Editorial Opinion

Expect the Unexpected: Discovering Aliens

By Florencia Rodriguez Steube


Since H.G. Wells’s “War of the Worlds” was published in 1898, audiences of books and film have been fascinated with the idea of extraterrestrial creatures, or as most know them, aliens. In the United States alone, billions of dollars are poured into funding the exploration of other planets each year, partially towards efforts to find life somewhere else in the universe. But beyond the thrill of knowing that there are others like us out in the universe, would discovering intelligent, human-like aliens really do anyone any good in the long run?

Should astronomers find aliens, the social repercussions would hit fast and hard. In today’s era of social media, it’s not difficult to imagine the memes that would immediately take over the internet. While they may seem harmless, memes like these can easily have negative consequences: when information and ideas spread so far so quickly, there will always be misinformation and potentially harmful jokes. As these memes are disseminated, humans are likely to have either overwhelmingly positive or negative expectations for these newly-discovered extraterrestrials before we even contact them. What perspective Internet culture will take on the aliens is largely up to chance, but what is certain is that it will be inaccurate and potentially damaging. 

 However vast online effects might be, governmental effects would be even more intense. The world would find itself in another space race as countries battled to reach the celestial body that aliens were found on. It would be impossible to tell how long this race would take, but throughout its duration, funding from countries involved in space exploration will be directed away from Earth affairs and towards their space exploration agencies. This redirection of tax money can only lead to the neglect of other departments. There is no doubt that discovering intelligent life forms on another planet would immediately shake up human life.

As the years pass, it is almost inevitable that humans will become able to contact aliens. The initial discovery of the life forms would spark a raging philosophical debate: should we consider these aliens persons, and what amount of human rights should they have? The answers society initially comes up with to these questions will determine the nature of our coexistence for years to come. Our decision will probably, at least at first, revolve around how similar they are to humans.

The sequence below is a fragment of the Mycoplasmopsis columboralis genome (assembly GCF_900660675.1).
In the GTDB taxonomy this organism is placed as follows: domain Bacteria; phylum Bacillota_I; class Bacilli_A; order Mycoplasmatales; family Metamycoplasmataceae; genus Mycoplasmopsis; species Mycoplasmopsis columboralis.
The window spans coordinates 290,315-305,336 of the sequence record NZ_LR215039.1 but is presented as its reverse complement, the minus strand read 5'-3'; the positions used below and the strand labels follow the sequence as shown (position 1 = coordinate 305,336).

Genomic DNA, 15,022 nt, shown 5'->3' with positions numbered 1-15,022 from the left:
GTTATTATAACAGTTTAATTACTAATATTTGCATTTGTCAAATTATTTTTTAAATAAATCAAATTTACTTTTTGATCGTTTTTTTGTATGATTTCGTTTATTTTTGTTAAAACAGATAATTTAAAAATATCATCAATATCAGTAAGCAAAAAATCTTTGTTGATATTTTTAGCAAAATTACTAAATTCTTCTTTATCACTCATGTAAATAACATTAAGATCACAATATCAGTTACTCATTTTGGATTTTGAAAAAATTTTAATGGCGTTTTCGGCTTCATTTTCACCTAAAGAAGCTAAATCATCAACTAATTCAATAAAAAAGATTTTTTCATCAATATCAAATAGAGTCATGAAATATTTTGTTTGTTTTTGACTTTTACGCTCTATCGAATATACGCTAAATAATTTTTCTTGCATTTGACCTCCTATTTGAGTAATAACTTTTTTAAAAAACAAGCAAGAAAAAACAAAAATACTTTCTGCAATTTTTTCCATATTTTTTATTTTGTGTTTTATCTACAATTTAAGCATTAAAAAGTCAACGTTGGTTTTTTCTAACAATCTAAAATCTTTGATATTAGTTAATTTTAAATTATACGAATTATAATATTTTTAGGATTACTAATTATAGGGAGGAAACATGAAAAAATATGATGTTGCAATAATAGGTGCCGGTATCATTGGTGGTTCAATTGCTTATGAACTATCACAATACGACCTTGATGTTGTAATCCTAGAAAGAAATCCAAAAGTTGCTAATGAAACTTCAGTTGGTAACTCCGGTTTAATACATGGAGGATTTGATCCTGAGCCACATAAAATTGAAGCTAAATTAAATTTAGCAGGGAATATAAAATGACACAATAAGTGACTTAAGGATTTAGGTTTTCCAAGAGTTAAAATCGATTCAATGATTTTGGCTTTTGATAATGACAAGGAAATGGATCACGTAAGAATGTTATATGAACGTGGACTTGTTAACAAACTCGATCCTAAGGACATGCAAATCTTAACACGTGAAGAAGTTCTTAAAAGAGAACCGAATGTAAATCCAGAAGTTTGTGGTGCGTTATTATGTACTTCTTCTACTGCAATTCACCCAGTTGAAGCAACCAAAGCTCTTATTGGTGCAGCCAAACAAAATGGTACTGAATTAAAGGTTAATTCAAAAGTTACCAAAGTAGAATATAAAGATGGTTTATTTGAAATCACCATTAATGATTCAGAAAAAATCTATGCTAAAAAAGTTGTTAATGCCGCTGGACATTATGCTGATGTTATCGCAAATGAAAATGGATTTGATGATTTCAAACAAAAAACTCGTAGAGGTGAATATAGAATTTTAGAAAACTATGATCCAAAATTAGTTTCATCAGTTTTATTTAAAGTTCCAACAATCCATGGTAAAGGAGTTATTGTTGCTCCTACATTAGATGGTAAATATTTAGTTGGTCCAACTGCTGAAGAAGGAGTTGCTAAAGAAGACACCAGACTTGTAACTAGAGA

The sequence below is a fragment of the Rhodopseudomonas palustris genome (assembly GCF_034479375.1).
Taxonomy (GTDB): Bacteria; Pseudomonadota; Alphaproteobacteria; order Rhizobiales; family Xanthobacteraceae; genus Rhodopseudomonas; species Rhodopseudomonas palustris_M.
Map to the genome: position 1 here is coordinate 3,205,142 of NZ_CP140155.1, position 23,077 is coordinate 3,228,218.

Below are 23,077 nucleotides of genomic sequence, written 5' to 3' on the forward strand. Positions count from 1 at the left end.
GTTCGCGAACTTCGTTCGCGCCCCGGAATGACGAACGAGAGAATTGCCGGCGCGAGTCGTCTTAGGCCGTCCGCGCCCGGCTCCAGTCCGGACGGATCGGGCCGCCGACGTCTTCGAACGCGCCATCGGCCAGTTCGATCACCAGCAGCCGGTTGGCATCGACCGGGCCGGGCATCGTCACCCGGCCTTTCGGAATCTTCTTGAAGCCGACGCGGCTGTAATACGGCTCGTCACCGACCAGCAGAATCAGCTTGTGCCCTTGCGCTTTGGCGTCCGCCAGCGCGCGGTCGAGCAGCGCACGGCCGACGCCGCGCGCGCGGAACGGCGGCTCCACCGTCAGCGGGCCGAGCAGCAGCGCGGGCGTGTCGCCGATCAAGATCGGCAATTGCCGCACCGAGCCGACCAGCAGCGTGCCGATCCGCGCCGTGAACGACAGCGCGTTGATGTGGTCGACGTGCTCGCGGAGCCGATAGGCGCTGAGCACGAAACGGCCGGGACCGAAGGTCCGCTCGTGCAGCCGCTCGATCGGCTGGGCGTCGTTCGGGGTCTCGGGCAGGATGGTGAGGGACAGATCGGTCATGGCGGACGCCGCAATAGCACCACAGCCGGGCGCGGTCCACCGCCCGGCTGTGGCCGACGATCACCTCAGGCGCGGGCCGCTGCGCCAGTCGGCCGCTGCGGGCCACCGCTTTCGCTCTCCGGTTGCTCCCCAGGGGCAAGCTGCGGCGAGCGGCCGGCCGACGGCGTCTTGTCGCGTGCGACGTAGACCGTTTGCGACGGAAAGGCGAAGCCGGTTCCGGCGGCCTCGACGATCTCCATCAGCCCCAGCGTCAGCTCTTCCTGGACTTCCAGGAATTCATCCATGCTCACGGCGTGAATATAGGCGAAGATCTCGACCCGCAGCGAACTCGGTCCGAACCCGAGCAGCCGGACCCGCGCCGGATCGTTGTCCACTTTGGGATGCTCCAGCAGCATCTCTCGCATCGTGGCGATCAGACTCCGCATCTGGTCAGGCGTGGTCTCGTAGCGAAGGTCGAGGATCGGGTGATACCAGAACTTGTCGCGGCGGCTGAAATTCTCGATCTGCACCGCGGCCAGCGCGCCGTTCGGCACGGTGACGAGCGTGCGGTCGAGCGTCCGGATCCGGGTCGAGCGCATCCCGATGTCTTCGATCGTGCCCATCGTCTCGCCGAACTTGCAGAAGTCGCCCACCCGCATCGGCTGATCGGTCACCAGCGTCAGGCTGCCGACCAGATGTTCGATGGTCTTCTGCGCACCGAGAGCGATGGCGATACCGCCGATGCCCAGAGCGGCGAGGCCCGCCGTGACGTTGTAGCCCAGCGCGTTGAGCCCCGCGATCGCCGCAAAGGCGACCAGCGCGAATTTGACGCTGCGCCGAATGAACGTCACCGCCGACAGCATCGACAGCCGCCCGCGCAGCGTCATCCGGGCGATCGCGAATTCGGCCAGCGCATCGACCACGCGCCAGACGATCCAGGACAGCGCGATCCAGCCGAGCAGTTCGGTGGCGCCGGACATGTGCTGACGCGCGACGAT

If they communicate with verbal or written language, then we will likely be able to cooperate well enough with one another, assuming they are not immediately hostile towards us. Nonetheless, we would almost certainly have problems with discrimination against these life forms. Politics would be suddenly flooded with new kinds of discussions. Debates over extraterrestrial issues like alien suffrage, marriage rights, and immigration rights would be in constant discussion across the world.

On the other hand, if the life forms are too different from us, and we cannot communicate, then there is a fair chance that we will try to subjugate the extraterrestrials just as the Europeans did to Native Americans in the 1500s. The human race is not known for their acceptance of things and people unlike themselves, so we will likely attempt to conquer, massacre, or enslave the alien population. Though we have likely learned enough from our past mistakes to not immediately resort to conflict before at least attempting to cooperate peacefully, there is no telling what heinous acts we would feel entitled to commit if we fully classified these aliens as “other.”

So next time you are watching “E.T.” and wishing you could have a cute little alien friend of your own, take a minute to think about how we would deal with the massive consequences of discovering intelligent life forms on another planet.